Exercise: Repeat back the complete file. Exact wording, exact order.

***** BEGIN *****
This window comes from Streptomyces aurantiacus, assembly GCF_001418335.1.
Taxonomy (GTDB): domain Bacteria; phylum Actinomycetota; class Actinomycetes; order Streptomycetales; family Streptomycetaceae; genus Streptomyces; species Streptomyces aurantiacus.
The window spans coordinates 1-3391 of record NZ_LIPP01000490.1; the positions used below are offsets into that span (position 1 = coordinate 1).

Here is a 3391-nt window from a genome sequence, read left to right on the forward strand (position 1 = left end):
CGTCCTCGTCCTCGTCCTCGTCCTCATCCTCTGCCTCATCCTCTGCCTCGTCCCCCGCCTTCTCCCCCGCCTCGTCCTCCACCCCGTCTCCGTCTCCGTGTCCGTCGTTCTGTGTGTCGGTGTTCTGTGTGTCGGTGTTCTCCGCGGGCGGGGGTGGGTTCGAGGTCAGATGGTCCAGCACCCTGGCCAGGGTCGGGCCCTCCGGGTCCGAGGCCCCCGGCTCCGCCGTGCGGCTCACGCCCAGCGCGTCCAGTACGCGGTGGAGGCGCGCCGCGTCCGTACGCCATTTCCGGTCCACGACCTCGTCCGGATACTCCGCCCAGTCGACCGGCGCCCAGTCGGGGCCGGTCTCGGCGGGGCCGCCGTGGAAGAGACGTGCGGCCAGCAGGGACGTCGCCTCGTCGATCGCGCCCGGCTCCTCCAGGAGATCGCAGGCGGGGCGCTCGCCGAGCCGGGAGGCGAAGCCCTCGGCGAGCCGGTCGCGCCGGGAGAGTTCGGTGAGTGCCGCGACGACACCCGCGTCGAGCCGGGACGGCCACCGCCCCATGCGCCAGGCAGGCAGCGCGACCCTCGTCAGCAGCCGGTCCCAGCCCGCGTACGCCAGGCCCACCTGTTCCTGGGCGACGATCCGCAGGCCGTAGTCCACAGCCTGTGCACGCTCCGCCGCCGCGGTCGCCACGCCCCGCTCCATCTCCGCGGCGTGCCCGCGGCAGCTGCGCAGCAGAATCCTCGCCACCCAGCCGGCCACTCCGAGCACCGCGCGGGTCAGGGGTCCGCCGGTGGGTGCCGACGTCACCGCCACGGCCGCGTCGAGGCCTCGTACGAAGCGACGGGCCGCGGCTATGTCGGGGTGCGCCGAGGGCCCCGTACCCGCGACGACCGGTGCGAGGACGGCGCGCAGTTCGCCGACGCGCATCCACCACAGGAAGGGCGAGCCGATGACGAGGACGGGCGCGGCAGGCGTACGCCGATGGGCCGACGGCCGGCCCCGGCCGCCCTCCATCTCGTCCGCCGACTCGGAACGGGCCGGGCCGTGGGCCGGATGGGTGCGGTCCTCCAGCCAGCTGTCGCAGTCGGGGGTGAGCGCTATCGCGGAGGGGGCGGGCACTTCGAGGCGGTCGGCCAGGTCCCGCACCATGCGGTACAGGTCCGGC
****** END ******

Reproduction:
This window comes from Streptomyces aurantiacus, assembly GCF_001418335.1.
Taxonomy (GTDB): domain Bacteria; phylum Actinomycetota; class Actinomycetes; order Streptomycetales; family Streptomycetaceae; genus Streptomyces; species Streptomyces aurantiacus.
The window spans coordinates 1-3391 of record NZ_LIPP01000490.1; the positions used below are offsets into that span (position 1 = coordinate 1).

Here is a 3391-nt window from a genome sequence, read left to right on the forward strand (position 1 = left end):
CGTCCTCGTCCTCGTCCTCGTCCTCATCCTCTGCCTCATCCTCTGCCTCGTCCCCCGCCTTCTCCCCCGCCTCGTCCTCCACCCCGTCTCCGTCTCCGTGTCCGTCGTTCTGTGTGTCGGTGTTCTGTGTGTCGGTGTTCTCCGCGGGCGGGGGTGGGTTCGAGGTCAGATGGTCCAGCACCCTGGCCAGGGTCGGGCCCTCCGGGTCCGAGGCCCCCGGCTCCGCCGTGCGGCTCACGCCCAGCGCGTCCAGTACGCGGTGGAGGCGCGCCGCGTCCGTACGCCATTTCCGGTCCACGACCTCGTCCGGATACTCCGCCCAGTCGACCGGCGCCCAGTCGGGGCCGGTCTCGGCGGGGCCGCCGTGGAAGAGACGTGCGGCCAGCAGGGACGTCGCCTCGTCGATCGCGCCCGGCTCCTCCAGGAGATCGCAGGCGGGGCGCTCGCCGAGCCGGGAGGCGAAGCCCTCGGCGAGCCGGTCGCGCCGGGAGAGTTCGGTGAGTGCCGCGACGACACCCGCGTCGAGCCGGGACGGCCACCGCCCCATGCGCCAGGCAGGCAGCGCGACCCTCGTCAGCAGCCGGTCCCAGCCCGCGTACGCCAGGCCCACCTGTTCCTGGGCGACGATCCGCAGGCCGTAGTCCACAGCCTGTGCACGCTCCGCCGCCGCGGTCGCCACGCCCCGCTCCATCTCCGCGGCGTGCCCGCGGCAGCTGCGCAGCAGAATCCTCGCCACCCAGCCGGCCACTCCGAGCACCGCGCGGGTCAGGGGTCCGCCGGTGGGTGCCGACGTCACCGCCACGGCCGCGTCGAGGCCTCGTACGAAGCGACGGGCCGCGGCTATGTCGGGGTGCGCCGAGGGCCCCGTACCCGCGACGACCGGTGCGAGGACGGCGCGCAGTTCGCCGACGCGCATCCACCACAGGAAGGGCGAGCCGATGACGAGGACGGGCGCGGCAGGCGTACGCCGATGGGCCGACGGCCGGCCCCGGCCGCCCTCCATCTCGTCCGCCGACTCGGAACGGGCCGGGCCGTGGGCCGGATGGGTGCGGTCCTCCAGCCAGCTGTCGCAGTCGGGGGTGAGCGCTATCGCGGAGGGGGCGGGCACTTCGAGGCGGTCGGCCAGGTCCCGCACCATGCGGTACAGGTCCGGC